For more than three decades, David McReynolds was among the most outspoken socialists and pacifists in America, a leftist organizer who combined a belief in wealth redistribution with a fierce opposition to the Vietnam War and nuclear weapons.

As a leader of the War Resisters League, he spurred a wave of antiwar demonstrations in 1965, when he joined four other men in lighting their draft cards on fire, defying a federal law that could have sent him to prison for five years and earned him a $10,000 fine.

He went on to become one of the first openly gay candidates to run for Congress and president, and although he never came close to winning office, he helped “define modern pacifism in the United States,” said his friend Bruce Cronin, chair of the political science department at the City College of New York.

Mr. McReynolds, who died Aug. 17 at 88, at a hospital in Manhattan, drew the attention of the FBI and landed in jail several times as a result of his activism. His political career was all the more remarkable given his upbringing in Los Angeles, where he was raised by a family of conservative Baptists and joined the Prohibition Party in his youth.

Though he came to don tie-dye shirts, beads and patchouli cologne with other Vietnam-era peaceniks, he honed his public speaking skills with a group called the Traveling Temperance Talking Team, in which sharply dressed teenagers competed to see who could best denounce the evils of alcohol.

Indeed, Mr. McReynolds was described as more professorial than proletarian, with interests that ranged far beyond political rallies and campaigns. He was a prolific photographer, taking more than 50,000 pictures of New York City streetscapes and activists such as the gay civil rights leader Bayard Rustin (whom Mr. McReynolds described as a mentor) and the pacifist A.J. Muste (for whom he worked as a top lieutenant).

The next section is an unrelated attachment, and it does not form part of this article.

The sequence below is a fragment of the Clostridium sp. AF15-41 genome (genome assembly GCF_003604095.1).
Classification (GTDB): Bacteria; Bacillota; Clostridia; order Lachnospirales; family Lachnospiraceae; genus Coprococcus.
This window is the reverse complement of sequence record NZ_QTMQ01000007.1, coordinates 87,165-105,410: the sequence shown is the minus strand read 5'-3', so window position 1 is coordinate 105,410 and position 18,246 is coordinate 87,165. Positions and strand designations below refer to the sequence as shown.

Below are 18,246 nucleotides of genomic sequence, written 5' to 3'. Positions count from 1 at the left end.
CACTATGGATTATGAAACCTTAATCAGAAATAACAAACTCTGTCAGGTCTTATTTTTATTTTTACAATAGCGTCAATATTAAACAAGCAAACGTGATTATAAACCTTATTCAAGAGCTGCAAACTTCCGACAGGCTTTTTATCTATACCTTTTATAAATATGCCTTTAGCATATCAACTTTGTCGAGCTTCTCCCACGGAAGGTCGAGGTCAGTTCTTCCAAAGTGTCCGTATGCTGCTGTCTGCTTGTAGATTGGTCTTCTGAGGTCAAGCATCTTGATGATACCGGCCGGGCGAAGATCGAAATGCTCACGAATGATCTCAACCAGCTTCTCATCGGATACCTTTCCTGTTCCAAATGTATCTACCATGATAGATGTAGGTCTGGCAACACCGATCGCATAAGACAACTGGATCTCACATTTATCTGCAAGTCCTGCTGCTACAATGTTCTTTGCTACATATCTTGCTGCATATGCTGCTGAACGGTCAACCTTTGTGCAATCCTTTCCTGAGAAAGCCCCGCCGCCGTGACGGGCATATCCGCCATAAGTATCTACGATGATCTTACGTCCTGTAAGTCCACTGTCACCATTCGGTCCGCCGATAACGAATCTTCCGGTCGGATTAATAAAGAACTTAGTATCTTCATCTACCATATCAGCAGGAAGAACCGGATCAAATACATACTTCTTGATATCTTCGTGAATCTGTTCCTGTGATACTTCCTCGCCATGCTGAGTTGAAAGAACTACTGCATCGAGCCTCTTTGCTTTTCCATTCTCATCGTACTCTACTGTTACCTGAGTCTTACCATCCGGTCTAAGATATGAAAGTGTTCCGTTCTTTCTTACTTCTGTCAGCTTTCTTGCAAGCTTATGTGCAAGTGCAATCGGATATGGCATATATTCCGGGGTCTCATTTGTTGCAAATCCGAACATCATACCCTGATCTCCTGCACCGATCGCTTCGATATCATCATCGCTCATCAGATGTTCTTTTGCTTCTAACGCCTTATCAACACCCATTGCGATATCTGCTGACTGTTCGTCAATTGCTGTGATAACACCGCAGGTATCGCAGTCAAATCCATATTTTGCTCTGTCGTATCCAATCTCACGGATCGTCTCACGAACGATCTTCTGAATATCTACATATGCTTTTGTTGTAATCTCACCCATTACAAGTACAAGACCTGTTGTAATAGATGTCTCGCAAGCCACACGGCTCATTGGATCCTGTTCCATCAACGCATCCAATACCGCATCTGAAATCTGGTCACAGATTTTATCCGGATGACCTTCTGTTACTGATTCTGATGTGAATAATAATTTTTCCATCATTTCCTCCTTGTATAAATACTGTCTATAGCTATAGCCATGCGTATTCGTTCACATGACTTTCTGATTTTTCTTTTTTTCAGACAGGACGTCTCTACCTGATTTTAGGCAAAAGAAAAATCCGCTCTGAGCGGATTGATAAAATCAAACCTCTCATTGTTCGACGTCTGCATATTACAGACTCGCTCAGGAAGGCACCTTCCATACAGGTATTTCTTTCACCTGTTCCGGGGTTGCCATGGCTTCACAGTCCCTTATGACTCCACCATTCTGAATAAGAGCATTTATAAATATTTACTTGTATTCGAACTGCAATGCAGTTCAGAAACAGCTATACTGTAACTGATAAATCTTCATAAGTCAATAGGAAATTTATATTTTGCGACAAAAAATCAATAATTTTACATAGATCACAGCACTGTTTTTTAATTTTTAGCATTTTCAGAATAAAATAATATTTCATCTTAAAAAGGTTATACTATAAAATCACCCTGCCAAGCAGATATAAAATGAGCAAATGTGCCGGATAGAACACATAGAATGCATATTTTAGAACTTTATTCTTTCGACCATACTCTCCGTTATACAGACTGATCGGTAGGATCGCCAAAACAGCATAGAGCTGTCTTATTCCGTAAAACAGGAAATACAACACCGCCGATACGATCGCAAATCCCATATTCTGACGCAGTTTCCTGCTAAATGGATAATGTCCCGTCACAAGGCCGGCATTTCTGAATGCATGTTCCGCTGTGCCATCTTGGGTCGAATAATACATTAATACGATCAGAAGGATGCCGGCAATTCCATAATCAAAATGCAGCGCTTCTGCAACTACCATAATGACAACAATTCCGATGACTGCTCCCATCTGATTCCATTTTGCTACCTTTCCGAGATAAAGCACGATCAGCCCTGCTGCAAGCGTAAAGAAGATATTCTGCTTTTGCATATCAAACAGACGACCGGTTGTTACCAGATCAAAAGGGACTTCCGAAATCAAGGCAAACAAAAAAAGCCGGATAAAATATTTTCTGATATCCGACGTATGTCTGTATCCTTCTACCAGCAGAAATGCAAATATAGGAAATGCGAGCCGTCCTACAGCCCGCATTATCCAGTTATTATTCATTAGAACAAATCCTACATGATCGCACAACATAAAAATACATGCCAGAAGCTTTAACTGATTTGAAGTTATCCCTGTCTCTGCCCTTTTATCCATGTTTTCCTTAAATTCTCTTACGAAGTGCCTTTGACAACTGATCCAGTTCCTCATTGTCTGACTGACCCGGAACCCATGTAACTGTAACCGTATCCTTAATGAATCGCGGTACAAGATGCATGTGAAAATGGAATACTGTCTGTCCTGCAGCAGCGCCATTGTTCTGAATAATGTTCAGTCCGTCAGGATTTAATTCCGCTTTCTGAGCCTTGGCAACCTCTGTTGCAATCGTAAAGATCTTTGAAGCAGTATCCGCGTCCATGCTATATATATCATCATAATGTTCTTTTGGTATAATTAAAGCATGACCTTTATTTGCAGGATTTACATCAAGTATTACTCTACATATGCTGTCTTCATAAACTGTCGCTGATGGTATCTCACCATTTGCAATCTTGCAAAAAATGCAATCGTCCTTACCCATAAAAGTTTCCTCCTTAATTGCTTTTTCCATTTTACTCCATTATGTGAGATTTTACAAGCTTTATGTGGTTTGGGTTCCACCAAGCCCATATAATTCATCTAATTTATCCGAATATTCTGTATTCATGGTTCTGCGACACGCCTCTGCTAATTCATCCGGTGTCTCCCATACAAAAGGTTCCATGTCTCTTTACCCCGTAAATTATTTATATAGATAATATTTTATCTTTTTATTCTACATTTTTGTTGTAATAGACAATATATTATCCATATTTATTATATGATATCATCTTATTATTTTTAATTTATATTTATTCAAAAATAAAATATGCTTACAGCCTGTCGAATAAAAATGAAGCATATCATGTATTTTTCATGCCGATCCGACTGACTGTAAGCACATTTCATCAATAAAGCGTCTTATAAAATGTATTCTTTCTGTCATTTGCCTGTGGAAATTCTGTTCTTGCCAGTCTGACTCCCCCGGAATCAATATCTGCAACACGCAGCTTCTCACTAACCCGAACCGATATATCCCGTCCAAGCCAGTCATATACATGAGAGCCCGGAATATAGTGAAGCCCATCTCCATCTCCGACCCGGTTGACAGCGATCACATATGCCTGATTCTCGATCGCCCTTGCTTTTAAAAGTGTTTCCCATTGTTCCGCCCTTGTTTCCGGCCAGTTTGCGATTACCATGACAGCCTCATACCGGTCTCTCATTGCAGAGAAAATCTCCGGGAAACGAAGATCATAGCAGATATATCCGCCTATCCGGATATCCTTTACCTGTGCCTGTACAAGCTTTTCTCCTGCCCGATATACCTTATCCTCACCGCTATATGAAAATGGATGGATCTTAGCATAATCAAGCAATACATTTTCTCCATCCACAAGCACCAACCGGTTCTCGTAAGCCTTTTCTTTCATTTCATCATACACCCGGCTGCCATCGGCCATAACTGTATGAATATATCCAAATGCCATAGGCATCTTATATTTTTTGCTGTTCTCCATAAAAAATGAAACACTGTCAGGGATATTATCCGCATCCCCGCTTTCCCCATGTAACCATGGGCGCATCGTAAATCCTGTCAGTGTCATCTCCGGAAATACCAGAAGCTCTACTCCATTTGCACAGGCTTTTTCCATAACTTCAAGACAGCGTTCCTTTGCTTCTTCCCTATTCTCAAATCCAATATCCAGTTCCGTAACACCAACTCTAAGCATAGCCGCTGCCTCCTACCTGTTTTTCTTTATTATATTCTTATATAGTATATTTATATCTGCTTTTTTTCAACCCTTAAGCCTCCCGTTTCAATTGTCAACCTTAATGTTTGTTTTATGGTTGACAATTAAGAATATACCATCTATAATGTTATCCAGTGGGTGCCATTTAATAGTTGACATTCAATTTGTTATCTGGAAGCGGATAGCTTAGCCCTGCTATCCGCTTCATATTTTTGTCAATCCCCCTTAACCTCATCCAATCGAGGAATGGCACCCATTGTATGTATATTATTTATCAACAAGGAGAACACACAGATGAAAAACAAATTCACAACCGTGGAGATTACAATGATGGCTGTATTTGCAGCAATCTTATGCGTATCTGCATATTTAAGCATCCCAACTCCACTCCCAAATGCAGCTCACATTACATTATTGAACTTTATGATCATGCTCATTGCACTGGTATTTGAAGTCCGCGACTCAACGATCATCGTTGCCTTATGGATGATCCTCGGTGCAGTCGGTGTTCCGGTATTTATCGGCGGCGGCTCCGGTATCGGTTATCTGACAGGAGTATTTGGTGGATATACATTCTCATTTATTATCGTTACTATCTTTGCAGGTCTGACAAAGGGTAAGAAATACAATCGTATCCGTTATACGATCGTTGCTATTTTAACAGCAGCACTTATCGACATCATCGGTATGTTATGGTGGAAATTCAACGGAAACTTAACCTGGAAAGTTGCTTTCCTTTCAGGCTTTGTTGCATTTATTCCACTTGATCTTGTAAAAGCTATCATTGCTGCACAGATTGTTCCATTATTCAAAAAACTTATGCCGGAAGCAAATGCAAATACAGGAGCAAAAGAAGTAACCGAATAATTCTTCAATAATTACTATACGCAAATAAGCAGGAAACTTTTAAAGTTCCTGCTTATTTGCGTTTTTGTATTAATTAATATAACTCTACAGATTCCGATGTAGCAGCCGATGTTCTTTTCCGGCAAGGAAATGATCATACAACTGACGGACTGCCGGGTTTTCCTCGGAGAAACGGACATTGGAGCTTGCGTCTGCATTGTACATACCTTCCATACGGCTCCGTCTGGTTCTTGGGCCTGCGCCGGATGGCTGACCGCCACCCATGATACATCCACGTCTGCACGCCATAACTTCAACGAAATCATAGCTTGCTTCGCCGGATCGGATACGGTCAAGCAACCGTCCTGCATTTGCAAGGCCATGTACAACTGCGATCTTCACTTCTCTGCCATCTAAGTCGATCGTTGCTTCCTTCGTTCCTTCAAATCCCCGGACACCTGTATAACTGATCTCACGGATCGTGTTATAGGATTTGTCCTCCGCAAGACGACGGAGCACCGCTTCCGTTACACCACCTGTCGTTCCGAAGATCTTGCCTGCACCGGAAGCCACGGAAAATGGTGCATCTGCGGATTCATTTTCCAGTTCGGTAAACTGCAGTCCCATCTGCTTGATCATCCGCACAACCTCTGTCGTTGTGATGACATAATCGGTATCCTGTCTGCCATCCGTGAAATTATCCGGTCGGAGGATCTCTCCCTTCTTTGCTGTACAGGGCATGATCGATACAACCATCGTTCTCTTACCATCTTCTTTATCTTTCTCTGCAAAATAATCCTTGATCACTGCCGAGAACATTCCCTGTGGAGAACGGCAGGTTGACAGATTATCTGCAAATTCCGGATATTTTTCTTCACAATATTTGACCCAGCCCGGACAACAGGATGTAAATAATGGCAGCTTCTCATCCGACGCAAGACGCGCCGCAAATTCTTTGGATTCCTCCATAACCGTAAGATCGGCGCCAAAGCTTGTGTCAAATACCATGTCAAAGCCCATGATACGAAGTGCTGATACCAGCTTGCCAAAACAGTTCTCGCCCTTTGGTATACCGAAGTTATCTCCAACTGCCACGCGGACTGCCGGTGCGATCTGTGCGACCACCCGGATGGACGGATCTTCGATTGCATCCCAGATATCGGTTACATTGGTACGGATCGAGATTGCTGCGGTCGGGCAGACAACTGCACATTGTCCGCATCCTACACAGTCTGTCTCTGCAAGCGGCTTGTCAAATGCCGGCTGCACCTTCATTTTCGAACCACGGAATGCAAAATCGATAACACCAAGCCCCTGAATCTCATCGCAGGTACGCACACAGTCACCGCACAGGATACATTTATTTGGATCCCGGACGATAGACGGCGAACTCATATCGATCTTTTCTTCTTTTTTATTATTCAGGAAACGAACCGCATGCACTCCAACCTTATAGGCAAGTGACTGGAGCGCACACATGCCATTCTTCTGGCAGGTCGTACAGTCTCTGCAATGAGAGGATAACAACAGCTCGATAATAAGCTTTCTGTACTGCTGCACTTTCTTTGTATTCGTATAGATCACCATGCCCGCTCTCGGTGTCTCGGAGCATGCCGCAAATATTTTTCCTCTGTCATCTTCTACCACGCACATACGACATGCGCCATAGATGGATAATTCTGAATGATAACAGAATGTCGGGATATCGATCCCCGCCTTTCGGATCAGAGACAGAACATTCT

He was also a member of the Bromeliad Society, an international botanical group, and filled his East Village apartment with tropical plants and hundreds of bottles of perfume, which he created himself and arranged on floor-to-ceiling shelves. Mr. McReynolds was found unconscious in the apartment Aug. 15, several weeks after suffering a fall, said his younger brother, Martin McReynolds.

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Active in the anti-Korean War and civil rights movements, Mr. McReynolds joined the War Resisters League in 1960 and was soon named field secretary. Alongside Norma Becker and Sidney Peck, he became a behind-the-scenes architect of the anti-Vietnam War movement, Cronin said, known for maintaining unity in a coalition that included members of the political left and right.